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Revista do Colégio Brasileiro de Cirurgiões

Print version ISSN 0100-6991On-line version ISSN 1809-4546

Rev. Col. Bras. Cir. vol.45 no.2 Rio de Janeiro  2018  Epub May 24, 2018

http://dx.doi.org/10.1590/0100-6991e-20181652 

Original Article

Pulmonary function in women: comparative analysis of conventional versus single-port laparoscopic cholecystectomy

MARISA DE CARVALHO BORGES1 

ALINE BORGES GOUVEA1 

STEPHANIA FERREIRA BORGES MARCACINI1 

PAULO FERNANDO DE OLIVEIRA1 

ALEX AUGUSTO DA SILVA1 

EDUARDO CREMA1  TCBC-MG

1 - Triângulo Mineiro Federal University, Department of Surgery, Uberaba, MG, Brazil.

ABSTRACT

Objective:

to evaluate the pulmonary function of women submitted to conventional and single-port laparoscopic cholecystectomy.

Methods:

forty women with symptomatic cholelithiasis, aged 18 to 70 years, participated in the study. We divided the patients into two groups: 21 patients underwent conventional laparoscopic cholecystectomy, and 19, single-port laparoscopic cholecystectomy. We assessed pulmonary function through forced vital capacity (FVC), forced expiratory volume in the first second (FEV1), and the FEV1/FVC ratio, measured before and 24 hours after the procedure.

Results:

in both groups, FVC and FEV1 were lower in the postoperative period than those obtained in the preoperative period, with a greater reduction in the group undergoing conventional laparoscopic cholecystectomy. Regarding the FEV1/FVC (%) values, there was no statistically significant difference in any of the groups or times analyzed.

Conclusion:

there was a greater decline in FVC and FEV1 in the postoperative group of patients submitted to conventional laparoscopic cholecystectomy.

Keywords: Cholelithiasis; Cholecystectomy, Laparoscopic; Respiratory Function Tests; Pulmonary Function; Women.

INTRODUCTION

Despite the excellent results of laparoscopic surgery, the intention of having a ‘no-scar’ surgery did not stop. In 1985, Mühe1 performed the first laparoscopic cholecystectomy by means of a multicanal single-port trocar with only one incision in Germany. The first natural orifice transluminal endoscopic surgery (NOTES) occurred in 2007, further minimizing access trauma, with no visible scarring. The “competition” between standard laparoscopy with three or four trocars, NOTES and single incision laparoscopy led to the rapid development of special single-port trocars2. The evolution was due to the combination of the surgical ability developed in the video-laparoscopic techniques and the high technology of the modern flexible instruments, aiming at reducing pain, reducing hospitalization time, reducing the incidence of hernias, and improving aesthetic results3,4.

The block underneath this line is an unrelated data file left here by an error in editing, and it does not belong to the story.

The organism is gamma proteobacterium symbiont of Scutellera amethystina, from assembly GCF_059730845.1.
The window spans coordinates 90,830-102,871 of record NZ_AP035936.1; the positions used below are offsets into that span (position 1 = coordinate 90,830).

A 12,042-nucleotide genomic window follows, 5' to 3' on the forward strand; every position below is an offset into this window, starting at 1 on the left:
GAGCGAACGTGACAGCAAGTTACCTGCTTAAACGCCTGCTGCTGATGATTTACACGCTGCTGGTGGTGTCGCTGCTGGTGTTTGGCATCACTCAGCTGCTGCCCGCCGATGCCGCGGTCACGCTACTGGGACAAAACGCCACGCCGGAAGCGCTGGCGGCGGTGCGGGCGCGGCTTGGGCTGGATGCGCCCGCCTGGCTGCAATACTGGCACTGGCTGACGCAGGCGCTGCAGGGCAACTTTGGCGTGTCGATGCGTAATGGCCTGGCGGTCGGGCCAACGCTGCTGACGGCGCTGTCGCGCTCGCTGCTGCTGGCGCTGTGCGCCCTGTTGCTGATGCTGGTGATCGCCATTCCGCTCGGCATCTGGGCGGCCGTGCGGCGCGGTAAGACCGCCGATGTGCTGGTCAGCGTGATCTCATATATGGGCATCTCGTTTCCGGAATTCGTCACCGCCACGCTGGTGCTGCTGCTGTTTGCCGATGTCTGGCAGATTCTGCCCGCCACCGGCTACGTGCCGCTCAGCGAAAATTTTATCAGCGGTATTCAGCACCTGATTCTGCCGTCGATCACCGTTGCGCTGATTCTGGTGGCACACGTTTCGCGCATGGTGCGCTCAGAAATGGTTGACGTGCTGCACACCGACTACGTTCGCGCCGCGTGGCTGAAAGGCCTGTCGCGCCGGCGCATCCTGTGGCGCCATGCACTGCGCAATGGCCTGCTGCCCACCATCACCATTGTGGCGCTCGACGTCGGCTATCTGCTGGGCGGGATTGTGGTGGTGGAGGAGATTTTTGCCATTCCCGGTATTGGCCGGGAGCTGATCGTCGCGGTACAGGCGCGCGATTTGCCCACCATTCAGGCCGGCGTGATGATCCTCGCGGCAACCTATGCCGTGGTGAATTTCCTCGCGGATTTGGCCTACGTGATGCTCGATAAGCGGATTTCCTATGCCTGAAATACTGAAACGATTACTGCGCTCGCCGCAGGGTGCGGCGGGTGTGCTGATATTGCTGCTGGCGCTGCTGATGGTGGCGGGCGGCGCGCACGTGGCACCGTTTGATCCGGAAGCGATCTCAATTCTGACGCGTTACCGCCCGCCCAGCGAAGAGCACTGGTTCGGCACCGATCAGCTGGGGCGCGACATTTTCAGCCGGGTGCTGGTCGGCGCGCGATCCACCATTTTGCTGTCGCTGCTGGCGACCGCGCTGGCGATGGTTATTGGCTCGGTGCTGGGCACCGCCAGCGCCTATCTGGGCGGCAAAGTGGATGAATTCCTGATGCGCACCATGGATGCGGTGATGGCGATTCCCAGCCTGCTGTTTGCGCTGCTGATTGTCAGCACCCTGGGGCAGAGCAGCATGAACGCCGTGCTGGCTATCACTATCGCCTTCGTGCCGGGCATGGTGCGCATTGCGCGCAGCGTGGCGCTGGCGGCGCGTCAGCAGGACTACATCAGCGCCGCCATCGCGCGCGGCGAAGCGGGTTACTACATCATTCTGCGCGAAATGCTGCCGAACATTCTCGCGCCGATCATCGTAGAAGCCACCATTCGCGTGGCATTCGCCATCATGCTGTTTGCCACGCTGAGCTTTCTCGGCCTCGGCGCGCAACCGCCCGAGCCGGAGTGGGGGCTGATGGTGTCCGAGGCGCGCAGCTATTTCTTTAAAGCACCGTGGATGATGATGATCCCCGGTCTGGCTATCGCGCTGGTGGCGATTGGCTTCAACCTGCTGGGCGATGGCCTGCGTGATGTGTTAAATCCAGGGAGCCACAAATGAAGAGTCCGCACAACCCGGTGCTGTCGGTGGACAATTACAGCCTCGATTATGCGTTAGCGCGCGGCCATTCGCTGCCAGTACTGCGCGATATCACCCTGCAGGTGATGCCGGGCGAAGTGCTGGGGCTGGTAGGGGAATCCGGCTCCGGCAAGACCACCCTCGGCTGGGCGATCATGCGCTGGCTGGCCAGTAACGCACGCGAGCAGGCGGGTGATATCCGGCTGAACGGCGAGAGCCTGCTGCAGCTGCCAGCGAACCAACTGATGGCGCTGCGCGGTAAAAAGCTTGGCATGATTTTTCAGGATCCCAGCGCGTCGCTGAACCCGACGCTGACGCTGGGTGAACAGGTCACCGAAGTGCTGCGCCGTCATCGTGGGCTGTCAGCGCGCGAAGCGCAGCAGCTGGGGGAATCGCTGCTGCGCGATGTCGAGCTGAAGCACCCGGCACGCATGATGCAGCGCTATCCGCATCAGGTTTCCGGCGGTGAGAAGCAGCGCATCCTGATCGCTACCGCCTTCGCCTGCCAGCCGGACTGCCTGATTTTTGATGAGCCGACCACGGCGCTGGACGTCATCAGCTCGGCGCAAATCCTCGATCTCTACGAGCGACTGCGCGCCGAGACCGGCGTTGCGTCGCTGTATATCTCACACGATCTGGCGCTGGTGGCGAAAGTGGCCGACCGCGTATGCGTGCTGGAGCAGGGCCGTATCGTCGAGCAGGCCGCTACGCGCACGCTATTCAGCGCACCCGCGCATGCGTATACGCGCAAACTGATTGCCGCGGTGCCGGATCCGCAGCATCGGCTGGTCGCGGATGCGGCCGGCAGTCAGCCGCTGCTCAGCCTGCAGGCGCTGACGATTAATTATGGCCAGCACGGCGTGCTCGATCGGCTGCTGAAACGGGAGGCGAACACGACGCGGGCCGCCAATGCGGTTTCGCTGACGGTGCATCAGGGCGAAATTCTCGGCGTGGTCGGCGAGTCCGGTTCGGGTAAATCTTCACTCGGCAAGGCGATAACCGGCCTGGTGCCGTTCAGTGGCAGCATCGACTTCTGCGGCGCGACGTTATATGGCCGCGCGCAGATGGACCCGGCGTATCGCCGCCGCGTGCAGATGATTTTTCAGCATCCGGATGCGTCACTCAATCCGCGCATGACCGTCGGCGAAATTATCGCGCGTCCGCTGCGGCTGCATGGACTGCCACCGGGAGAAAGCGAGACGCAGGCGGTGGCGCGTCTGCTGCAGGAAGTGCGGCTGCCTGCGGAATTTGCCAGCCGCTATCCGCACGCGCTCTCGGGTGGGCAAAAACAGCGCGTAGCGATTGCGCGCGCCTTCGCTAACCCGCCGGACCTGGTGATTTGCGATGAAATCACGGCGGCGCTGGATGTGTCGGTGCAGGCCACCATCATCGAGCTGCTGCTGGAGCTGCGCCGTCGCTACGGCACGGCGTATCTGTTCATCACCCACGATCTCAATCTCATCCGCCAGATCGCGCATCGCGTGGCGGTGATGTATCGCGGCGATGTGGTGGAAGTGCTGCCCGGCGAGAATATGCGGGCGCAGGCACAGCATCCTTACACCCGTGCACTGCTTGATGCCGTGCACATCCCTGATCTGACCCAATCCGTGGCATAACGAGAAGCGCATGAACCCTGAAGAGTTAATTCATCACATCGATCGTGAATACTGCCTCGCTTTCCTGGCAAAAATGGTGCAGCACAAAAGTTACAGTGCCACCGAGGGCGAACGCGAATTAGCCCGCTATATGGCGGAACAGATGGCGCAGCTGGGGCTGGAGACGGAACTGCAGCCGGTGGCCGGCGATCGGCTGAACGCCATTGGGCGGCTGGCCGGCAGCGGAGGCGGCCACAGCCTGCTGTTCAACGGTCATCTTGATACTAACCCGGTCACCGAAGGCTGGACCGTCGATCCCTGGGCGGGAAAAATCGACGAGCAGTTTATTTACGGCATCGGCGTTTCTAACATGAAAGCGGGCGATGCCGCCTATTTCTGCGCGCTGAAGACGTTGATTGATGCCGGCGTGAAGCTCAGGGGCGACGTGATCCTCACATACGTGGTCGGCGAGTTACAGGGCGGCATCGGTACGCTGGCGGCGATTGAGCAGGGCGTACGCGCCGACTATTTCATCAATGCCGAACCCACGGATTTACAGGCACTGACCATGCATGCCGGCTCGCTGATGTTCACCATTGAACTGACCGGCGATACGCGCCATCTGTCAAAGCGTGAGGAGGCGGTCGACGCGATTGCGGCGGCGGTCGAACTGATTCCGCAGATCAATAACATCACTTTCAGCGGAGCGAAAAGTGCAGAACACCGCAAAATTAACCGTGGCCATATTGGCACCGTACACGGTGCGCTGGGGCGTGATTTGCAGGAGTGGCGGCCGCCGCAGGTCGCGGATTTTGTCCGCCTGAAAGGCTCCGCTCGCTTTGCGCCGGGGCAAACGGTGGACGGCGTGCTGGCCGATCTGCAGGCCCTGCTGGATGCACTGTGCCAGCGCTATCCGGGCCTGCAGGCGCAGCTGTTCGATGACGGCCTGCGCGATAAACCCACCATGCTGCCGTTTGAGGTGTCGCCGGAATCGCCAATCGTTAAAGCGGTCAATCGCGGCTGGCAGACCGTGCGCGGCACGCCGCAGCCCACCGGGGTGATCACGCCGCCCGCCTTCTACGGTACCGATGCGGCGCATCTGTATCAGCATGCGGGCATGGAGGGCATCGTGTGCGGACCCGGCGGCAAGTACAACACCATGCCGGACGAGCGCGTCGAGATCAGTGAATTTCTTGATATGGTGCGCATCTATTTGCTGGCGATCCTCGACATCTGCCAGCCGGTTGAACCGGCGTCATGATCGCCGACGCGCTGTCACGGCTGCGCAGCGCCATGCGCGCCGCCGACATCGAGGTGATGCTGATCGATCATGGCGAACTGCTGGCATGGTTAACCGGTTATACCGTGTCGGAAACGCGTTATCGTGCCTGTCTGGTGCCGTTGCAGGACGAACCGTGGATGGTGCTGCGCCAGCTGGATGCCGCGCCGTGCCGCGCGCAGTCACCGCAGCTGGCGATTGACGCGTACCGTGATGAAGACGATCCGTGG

Abdominal surgical procedures may alter lung function, reducing lung volumes and capacities and, consequently, impairing gas exchange and increasing hospitalization time. In laparoscopic cholecystectomy, manipulation of the abdominal cavity, as explained by Ribeiro et al.5, leads to a decrease in pulmonary volumes and capacities, which may result in hypoxemia and atelectasis due to diaphragmatic dysfunction. Diaphragmatic paresis associated with the induced pneumoperitoneum may lead to atelectasis in bases, resulting in a collapse of alveolar ventilation, with alteration in ventilation-perfusion or shunt causing hypoxemia6.

The aim of this study was to evaluate pulmonary function, through forced vital capacity (FVC), forced expiratory volume in the first second (FEV1), and the FEV1/FVC ratio of women submitted to conventional and single-port laparoscopic cholecystectomy before and 24 hours after the surgical procedure.

METHODS

We carried out a prospective, cross-sectional study in the discipline of Digestive System Surgery of the Clinics Hospital of the Triângulo Mineiro Federal University. We studied 40 women with symptomatic cholelithiasis, aged between 18 and 70 years, divided into two groups: 21 patients submitted to conventional laparoscopic cholecystectomy, and 19, to single-port laparoscopic cholecystectomy. The study was approved by the Ethics in Research Committee of the Triângulo Mineiro Federal University (UFTM) - Opinion no 2503 - and all patients an informed consent form after clarification.

We recorded patient data on an evaluation form that contained information such as age and anthropometric variables. The inclusion criteria were women with symptomatic cholelithiasis, aged between 18 and 70 years. Exclusion criteria were pregnancy, body mass index greater than 35kg/m², neurological or cognitive deficits that made it impossible to perform the respiratory muscle strength test, systemic diseases and respiratory infections in the four weeks prior to the start of the study and/or allergic sinus disease, chronic obstructive pulmonary disease (COPD), previous diagnosis of bronchial asthma, pleuropulmonary abnormalities, chest deformities, suspected or confirmed liver cirrhosis, coagulopathy (platelet count below 50,000/ul), double medication with platelets antagonists (acetylsalicylic acid and clopidogrel), acute pancreatitis, and jaundice.